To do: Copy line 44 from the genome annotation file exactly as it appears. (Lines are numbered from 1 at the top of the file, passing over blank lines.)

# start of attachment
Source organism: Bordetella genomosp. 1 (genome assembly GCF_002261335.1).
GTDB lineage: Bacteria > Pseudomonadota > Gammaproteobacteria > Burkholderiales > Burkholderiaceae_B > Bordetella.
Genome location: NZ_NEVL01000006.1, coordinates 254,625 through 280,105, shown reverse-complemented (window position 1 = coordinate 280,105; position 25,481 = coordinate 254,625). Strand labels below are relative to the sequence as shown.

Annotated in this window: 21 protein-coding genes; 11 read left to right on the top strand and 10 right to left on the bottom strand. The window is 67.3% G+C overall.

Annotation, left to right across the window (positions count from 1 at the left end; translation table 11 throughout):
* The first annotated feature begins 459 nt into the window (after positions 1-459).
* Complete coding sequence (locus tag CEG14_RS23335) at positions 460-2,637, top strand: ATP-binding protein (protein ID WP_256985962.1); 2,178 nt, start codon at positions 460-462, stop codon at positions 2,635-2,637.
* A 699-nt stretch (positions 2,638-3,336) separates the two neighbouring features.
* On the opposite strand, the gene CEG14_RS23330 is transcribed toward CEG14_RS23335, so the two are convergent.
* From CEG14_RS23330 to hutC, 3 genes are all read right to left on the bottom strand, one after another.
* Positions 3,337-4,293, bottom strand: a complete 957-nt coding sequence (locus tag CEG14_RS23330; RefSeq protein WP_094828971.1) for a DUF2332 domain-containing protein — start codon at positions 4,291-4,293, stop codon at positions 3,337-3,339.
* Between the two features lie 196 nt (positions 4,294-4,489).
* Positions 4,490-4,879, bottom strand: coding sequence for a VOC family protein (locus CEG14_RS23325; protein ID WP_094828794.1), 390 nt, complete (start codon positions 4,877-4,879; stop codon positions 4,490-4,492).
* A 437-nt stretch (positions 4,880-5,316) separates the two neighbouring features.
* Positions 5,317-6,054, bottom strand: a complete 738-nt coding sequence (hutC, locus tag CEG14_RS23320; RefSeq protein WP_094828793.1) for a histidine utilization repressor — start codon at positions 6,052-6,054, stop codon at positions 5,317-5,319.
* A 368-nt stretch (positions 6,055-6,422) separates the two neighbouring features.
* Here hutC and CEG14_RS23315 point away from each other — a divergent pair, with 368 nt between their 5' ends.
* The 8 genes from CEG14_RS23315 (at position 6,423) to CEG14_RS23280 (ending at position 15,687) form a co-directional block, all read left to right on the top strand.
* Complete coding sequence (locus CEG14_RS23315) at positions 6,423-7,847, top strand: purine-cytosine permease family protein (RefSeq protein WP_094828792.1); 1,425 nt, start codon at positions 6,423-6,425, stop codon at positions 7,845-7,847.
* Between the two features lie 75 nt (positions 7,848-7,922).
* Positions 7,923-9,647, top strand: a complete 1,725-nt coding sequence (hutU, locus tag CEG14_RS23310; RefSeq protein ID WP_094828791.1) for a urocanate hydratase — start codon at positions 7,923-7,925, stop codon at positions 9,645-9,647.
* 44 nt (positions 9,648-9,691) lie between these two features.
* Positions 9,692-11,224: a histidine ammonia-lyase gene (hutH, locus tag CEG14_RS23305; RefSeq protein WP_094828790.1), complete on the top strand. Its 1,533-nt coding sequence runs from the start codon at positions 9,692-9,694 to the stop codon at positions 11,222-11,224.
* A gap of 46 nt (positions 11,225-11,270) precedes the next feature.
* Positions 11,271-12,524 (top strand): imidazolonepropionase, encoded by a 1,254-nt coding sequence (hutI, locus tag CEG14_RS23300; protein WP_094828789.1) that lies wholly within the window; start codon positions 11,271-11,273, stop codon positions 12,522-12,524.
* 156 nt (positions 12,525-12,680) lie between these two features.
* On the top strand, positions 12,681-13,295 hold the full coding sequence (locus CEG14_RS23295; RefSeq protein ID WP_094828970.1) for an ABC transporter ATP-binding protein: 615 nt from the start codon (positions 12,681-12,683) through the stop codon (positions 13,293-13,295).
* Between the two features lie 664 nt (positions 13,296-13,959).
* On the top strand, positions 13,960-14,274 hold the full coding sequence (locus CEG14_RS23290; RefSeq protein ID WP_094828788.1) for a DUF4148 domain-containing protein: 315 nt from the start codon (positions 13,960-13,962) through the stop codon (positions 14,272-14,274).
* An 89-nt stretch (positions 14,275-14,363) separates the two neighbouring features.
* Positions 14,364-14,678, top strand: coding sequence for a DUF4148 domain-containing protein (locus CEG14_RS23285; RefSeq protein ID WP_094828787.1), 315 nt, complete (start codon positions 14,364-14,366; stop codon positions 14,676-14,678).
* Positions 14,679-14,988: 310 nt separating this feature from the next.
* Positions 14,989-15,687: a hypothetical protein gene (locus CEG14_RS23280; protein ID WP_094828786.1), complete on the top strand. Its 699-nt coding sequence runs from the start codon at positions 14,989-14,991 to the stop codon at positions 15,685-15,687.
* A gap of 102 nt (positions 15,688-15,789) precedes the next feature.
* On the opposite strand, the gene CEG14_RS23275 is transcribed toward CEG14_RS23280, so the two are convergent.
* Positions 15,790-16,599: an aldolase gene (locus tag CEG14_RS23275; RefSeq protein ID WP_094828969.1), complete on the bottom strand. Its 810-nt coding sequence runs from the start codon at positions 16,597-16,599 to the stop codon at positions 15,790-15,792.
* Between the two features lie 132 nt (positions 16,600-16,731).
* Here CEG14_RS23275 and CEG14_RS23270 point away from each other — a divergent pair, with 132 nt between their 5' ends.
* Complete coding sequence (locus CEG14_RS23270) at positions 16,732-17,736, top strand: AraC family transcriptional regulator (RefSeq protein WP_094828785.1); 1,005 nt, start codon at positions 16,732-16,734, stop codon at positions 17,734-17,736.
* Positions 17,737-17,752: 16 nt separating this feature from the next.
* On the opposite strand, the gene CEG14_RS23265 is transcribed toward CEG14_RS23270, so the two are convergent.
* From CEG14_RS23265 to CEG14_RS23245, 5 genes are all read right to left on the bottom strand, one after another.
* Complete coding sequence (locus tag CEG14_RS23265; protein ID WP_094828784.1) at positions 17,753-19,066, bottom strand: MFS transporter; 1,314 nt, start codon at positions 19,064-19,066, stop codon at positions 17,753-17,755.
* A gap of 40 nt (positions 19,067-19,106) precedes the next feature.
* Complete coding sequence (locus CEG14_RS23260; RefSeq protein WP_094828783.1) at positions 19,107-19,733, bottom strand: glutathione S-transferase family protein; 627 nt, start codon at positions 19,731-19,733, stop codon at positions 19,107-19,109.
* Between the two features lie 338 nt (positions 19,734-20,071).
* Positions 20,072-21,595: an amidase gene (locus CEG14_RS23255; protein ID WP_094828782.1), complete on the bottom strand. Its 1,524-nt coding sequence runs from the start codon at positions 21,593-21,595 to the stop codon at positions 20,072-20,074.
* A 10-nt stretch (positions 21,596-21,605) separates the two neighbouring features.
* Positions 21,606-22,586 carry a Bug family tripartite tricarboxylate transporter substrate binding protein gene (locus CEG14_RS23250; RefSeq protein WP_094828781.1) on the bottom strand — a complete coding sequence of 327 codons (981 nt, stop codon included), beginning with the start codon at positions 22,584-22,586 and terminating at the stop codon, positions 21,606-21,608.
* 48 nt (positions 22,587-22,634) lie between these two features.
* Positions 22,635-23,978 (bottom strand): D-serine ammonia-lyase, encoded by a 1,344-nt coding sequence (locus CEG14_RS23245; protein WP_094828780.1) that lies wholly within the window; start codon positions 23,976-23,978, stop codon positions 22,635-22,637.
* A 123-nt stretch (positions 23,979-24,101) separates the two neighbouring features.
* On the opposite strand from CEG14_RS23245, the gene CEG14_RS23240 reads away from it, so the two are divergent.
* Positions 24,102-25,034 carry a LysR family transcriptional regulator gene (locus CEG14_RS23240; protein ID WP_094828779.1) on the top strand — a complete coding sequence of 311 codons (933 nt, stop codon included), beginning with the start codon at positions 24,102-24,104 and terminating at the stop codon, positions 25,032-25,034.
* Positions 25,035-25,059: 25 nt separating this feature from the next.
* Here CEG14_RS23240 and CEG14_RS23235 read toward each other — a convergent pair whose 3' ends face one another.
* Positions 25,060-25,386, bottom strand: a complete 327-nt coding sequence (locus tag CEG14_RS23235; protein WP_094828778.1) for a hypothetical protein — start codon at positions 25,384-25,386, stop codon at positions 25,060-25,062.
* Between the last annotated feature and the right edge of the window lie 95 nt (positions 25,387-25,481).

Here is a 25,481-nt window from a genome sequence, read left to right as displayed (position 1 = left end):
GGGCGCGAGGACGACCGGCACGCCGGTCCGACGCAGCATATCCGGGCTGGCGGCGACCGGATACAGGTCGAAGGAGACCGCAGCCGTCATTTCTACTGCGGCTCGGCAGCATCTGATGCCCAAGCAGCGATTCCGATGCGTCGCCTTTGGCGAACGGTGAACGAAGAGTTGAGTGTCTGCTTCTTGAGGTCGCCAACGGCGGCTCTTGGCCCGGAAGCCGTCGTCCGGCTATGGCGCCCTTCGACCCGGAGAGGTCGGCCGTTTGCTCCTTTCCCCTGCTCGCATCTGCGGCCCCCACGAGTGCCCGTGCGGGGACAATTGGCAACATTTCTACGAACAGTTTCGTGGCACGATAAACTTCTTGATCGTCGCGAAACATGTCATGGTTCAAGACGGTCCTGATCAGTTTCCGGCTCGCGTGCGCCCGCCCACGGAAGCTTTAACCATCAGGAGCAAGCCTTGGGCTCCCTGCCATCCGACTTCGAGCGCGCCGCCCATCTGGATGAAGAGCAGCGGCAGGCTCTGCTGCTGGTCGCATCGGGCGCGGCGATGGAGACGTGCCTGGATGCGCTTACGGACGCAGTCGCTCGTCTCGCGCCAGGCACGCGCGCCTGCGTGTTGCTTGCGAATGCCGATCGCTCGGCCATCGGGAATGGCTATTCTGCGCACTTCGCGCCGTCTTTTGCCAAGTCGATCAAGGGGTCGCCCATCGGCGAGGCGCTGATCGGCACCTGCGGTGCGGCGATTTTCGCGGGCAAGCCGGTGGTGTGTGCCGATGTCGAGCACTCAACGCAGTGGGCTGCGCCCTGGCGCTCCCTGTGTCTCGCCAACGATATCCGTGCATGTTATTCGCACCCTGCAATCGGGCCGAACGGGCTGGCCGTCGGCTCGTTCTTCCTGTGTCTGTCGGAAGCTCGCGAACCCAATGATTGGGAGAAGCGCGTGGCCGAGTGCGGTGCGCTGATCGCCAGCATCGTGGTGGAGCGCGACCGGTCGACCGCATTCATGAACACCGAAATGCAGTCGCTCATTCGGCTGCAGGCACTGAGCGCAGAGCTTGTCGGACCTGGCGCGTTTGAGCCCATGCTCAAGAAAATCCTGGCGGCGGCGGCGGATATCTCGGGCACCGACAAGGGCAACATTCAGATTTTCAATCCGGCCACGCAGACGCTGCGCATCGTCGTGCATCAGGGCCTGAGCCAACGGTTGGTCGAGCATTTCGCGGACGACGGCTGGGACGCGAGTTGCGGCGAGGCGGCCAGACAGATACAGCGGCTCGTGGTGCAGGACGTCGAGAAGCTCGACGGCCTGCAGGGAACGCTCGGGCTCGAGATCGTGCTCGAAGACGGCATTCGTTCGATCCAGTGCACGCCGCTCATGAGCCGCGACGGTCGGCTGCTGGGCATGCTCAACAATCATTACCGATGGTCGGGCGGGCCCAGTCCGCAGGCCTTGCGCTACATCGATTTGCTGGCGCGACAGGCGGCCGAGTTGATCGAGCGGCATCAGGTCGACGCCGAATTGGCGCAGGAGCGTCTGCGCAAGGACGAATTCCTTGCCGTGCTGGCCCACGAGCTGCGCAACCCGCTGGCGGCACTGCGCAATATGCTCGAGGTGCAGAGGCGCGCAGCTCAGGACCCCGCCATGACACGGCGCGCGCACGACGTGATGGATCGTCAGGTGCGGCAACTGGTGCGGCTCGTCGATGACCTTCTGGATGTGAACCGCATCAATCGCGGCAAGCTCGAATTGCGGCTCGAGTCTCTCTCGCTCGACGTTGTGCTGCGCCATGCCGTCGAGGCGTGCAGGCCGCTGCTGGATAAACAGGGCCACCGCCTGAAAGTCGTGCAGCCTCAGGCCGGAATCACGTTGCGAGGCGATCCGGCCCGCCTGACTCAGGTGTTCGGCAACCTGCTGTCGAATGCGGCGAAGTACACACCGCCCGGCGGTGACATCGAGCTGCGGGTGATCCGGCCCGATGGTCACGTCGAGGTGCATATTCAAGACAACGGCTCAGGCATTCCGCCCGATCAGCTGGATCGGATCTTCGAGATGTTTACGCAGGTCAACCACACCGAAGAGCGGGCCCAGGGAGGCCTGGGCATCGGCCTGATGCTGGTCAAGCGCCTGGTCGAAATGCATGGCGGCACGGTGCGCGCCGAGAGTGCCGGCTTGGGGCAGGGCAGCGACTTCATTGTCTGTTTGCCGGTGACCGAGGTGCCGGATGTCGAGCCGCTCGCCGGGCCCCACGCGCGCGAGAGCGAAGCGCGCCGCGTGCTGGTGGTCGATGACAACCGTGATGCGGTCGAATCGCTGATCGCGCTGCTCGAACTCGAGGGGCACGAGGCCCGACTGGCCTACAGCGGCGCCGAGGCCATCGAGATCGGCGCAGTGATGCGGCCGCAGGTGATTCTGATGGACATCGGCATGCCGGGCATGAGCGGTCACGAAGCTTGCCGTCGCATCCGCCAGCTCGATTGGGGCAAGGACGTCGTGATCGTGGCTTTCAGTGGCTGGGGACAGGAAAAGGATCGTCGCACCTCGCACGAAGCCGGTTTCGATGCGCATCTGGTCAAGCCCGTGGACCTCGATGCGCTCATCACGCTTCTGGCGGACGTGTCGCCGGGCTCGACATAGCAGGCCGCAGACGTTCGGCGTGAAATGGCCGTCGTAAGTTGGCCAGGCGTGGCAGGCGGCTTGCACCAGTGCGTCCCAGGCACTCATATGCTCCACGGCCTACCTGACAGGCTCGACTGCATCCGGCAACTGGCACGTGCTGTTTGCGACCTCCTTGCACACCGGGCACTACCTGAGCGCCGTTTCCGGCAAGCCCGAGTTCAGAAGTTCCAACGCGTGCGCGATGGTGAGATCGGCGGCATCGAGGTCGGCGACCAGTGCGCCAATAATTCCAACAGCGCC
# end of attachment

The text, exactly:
* A gap of 40 nt (positions 19,067-19,106) precedes the next feature.